It all started with a call from the Nelson Agency. Kristin Nelson was not the first agent to contact Howey about representing Wool – a reversal of roles in and of itself – but she was the first to agree that he shouldn’t sell the rights to the book, something he’d adamantly refused to do since it would mean going from earning 70 percent of Wool’s royalties to somewhere around 12.5 percent. Like Howey, Nelson knew this didn’t make sense.

“She suggested that we just get the conversation started with the publishers – not because she thought anything would come of it, but because it would lay the groundwork for industry change down the road,” Howey explains.

In the meantime, the Nelson Agency signed 24 foreign publishing deals for Wool and shopped out the movie rights, which ultimately went to Blade Runner and Alien director Ridley Scott and 20th Century Fox.

“The Ridley Scott deal was huge,” says Howey. “Just to have people with that much experience and that much clout that read as much as they do to enjoy it was really humbling.”

It also gave Howey more leverage than ever. With the help of Nelson, he turned down all the major U.S. publishers, one after another – some more than once.

“The offers started getting quite large, and I was leaving a lot of money on the table, but I was also making enough to pay my bills and set up a retirement plan for myself,” shrugs Howey. “I didn’t have to be motivated by money; I could be motivated by principle, and that freed me up to make what I thought was a good decision.”

All he really wanted was a partnership and a fair contract in exchange for an already-established fan base, a bestseller and a brand. He didn’t think it too much to ask. And so he stuck to his guns when, one after another, publishers offered contracts that would double the price of his e-books, take away his digital rights and enforce no-compete clauses. All deal breakers.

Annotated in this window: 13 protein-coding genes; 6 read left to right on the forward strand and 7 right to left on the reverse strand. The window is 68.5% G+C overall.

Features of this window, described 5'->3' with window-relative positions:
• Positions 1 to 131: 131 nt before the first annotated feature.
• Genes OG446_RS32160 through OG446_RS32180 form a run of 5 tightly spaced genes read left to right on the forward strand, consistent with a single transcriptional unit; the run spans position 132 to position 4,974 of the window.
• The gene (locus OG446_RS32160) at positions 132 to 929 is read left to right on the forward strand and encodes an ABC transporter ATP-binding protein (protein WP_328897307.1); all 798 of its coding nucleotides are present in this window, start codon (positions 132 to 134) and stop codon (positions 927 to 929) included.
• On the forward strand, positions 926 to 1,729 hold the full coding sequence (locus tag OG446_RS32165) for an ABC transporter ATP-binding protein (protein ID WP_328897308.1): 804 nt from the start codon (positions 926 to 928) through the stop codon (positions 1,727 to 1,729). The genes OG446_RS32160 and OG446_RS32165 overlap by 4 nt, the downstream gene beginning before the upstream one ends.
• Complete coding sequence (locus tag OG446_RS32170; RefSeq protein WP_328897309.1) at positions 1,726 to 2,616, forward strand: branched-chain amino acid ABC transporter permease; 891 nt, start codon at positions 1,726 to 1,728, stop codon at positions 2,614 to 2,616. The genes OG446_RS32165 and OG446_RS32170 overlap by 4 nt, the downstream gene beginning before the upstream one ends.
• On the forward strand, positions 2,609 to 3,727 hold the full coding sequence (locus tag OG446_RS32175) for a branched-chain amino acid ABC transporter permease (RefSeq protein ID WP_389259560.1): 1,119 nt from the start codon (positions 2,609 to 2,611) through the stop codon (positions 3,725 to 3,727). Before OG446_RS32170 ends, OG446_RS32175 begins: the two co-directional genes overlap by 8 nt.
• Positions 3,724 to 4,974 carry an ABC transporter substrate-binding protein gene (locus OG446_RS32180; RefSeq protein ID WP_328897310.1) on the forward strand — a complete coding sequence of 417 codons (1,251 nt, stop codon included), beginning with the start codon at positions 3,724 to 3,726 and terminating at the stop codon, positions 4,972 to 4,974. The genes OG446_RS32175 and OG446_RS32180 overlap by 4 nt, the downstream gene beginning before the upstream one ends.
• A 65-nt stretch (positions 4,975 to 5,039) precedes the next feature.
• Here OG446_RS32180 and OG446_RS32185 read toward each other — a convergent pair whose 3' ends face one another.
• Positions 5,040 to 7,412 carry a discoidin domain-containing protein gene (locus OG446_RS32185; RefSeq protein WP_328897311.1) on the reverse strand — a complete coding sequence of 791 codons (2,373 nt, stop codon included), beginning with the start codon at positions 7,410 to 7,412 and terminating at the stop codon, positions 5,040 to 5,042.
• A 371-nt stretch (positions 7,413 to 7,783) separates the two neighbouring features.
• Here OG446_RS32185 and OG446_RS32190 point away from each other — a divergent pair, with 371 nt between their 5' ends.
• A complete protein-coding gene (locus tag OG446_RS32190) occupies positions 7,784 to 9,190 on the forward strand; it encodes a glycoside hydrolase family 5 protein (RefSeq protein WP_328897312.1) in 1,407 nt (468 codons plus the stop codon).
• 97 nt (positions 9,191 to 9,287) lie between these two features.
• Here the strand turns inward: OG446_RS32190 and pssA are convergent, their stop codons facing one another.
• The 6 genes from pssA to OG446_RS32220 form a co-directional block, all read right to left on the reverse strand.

It all paid off when Simon & Schuster made an unprecedented print-only offer that secured Howey’s digital publication rights. It was more than Howey or Nelson had ever imagined, and it shook up the entire publishing industry’s notion of what was possible – of where self-publishers and e-books belong in this world.

“My goals never waivered. And neither did I,” Howey observes. “It turned out it was easier for the publishing industry to change just a little bit, just a smidgen, in order to accept me just the way I am.”

The paperback and hardback editions of Wool hit the stores on March 12, 2013, marking a momentous event in publishing – and landing Howey interviews with The Wall Street Journal, Publishers Weekly and Writer’s Digest

“The most exciting thing for me was to break down some barriers in industry practices. I feel honored to have been here to watch the changes happen so closely, and I’m excited about contracts that just make more sense for the reader, the writer and the publisher,” says Howey, explaining that no-compete clauses in traditional contracts kept authors from publishing whatever they wanted, whenever they wanted. “That prevented readers from having more material from their favorite authors, and that prevented everyone from having a better standard of living. So, holding off on that and getting that out of contracts has been wonderful.”